Have you tried new the Independent Digital Edition apps?
ebooksAn evocation of the conflict through the eyes of those who lived through it
Flocking round: Beyoncé, Madame Tussauds' latest waxwork, looking fierce in the park
travelIn a digital age when we have more access than ever to the stars, why are waxworks still pulling in crowds?
Arts and Entertainment
Arts and Entertainment
Judi Dench appeared at the Hay Festival to perform excerpts from Shakespearean plays
tvJudi Dench and Hugh Bonneville join Benedict Cumberbatch in BBC Shakespeare adaptations
Is this how Mario Balotelli will cruise into Liverpool?
Ronahi Serhat, a PKK fighter, in the Qandil Mountains in Iraqi Kurdistan
Arts and Entertainment
Poet’s corner: Philip Larkin at the venetian window of his home in 1958
booksOr caring, playful man who lived for others? A new book has the answer
Arts and Entertainment
Exhibition at the Centre Pompidou in Metz - 23 May 2012
Matthew McConaughey and his son Levi at the game between the Boston Red Sox and the Houston Astros at Fenway Park on August 17, 2014 in Boston, Massachusetts.
advertisingOscar-winner’s Lincoln deal is latest in a lucrative ad production line
Life and Style
Pick of the bunch: Sudi Pigott puts together roasted tomatoes with peppers, aubergines and Labneh cheese for a tomato-inspired vegetarian main dish
food + drink
Arts and Entertainment
Alfred Molina, left, and John Lithgow in a scene from 'Love Is Strange'
Travel Shop
the manor
Up to 70% off luxury travel
on city breaks Find out more
Up to 70% off luxury travel
on chic beach resorts Find out more
sardina foodie
Up to 70% off luxury travel
on country retreats Find out more
Have you tried new the Independent Digital Edition apps?
Independent Dating

By clicking 'Search' you
are agreeing to our
Terms of Use.

iJobs Job Widget
iJobs General

Junior Quant Analyst - C++, Boost, Data Mining

£25000 - £35000 per annum: Harrington Starr: Junior Quant Analyst - C++, Boost...

Service Desk Analyst- (Desktop Support, Help desk)

£25000 - £35000 per annum: Harrington Starr: Service Desk Analyst- (Desktop Su...

Junior Quant Analyst (Machine Learning, SQL, Brokerage)

£30000 - £50000 per annum: Harrington Starr: Junior Quant Analyst (Machine Lea...

UNIX Application Support Analyst- Support, UNIX, London

£45000 - £55000 per annum: Harrington Starr: UNIX Application Support Analyst-...

Day In a Page

Air strikes? Talk of God? Obama is following the jihadists’ script

Air strikes? Talk of God? Obama is following the jihadists’ script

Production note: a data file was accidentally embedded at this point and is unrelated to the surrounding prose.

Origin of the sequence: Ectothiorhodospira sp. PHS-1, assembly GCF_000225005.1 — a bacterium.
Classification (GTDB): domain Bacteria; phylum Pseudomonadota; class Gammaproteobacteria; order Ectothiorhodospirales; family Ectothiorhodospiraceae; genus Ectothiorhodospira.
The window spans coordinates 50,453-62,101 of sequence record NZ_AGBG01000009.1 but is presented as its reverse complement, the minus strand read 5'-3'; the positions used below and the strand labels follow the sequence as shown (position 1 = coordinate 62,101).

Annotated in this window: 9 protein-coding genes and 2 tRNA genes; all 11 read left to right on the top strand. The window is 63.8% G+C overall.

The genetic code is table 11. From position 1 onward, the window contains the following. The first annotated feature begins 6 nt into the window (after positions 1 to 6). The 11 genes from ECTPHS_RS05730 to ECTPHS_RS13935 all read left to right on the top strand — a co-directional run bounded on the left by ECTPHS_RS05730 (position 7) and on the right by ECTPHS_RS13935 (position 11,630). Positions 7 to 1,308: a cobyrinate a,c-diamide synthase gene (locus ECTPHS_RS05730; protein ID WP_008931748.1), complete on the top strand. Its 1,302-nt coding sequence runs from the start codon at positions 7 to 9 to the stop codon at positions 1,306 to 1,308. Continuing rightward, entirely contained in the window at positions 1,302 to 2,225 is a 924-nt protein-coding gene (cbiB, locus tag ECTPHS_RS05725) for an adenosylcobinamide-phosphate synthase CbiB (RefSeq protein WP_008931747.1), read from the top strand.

The President came the nearest he has come yet to rivalling George W Bush’s gormless reaction to 9/11 , says Robert Fisk
Ebola outbreak: Billy Graham’s son declares righteous war on the virus

Billy Graham’s son declares righteous war on Ebola

A Christian charity’s efforts to save missionaries trapped in Africa by the crisis have been justifiably praised. But doubts remain about its evangelical motives
Jeremy Clarkson 'does not see a problem' with his racist language on Top Gear, says BBC

Not even Jeremy Clarkson is bigger than the BBC, says TV boss

Corporation’s head of television confirms ‘Top Gear’ host was warned about racist language
Nick Clegg the movie: Channel 4 to air Coalition drama showing Lib Dem leader's rise

Nick Clegg the movie

Channel 4 to air Coalition drama showing Lib Dem leader's rise
Philip Larkin: Misogynist, racist, miserable? Or caring, playful man who lived for others?

Philip Larkin: What will survive of him?

Larkin's reputation has taken a knocking. But a new book by James Booth argues that the poet was affectionate, witty, entertaining and kind, as hitherto unseen letters, sketches and 'selfies' reveal
Madame Tussauds has shown off its Beyoncé waxwork in Regent's Park - but why is the tourist attraction still pulling in the crowds?

Waxing lyrical

Madame Tussauds has shown off its Beyoncé waxwork in Regent's Park - but why is the tourist attraction still pulling in the crowds?
Texas forensic astronomer finally pinpoints the exact birth of impressionism

Revealed (to the minute)

The precise time when impressionism was born
From slow-roasted to sugar-cured: how to make the most of the British tomato season

Make the most of British tomatoes

The British crop is at its tastiest and most abundant. Sudi Pigott shares her favourite recipes
10 best men's skincare products

Face it: 10 best men's skincare products

Oscar Quine cleanses, tones and moisturises to find skin-savers blokes will be proud to display on the bathroom shelf
Malky Mackay allegations: Malky Mackay, Iain Moody and another grim day for English football

Mackay, Moody and another grim day for English football

The latest shocking claims do nothing to dispel the image that some in the game on these shores exist in a time warp, laments Sam Wallace
La Liga analysis: Will Barcelona's hopes go out of the window?

Will Barcelona's hopes go out of the window?

Pete Jenson starts his preview of the Spanish season, which begins on Saturday, by explaining how Fifa’s transfer ban will affect the Catalans
Middle East crisis: We know all too much about the cruelty of Isis – but all too little about who they are

We know all too much about the cruelty of Isis – but all too little about who they are

Now Obama has seen the next US reporter to be threatened with beheading, will he blink, asks Robert Fisk
Neanderthals lived alongside humans for centuries, latest study shows

Final resting place of our Neanderthal neighbours revealed

Bones dated to 40,000 years ago show species may have died out in Belgium species co-existed
Scottish independence: The new Scots who hold fate of the UK in their hands

The new Scots who hold fate of the UK in their hands

Scotland’s immigrants are as passionate about the future of their adopted nation as anyone else
Britain's ugliest buildings: Which monstrosities should be nominated for the Dead Prize?

Blight club: Britain's ugliest buildings

Following the architect Cameron Sinclair's introduction of the Dead Prize, an award for ugly buildings, John Rentoul reflects on some of the biggest blots on the UK landscape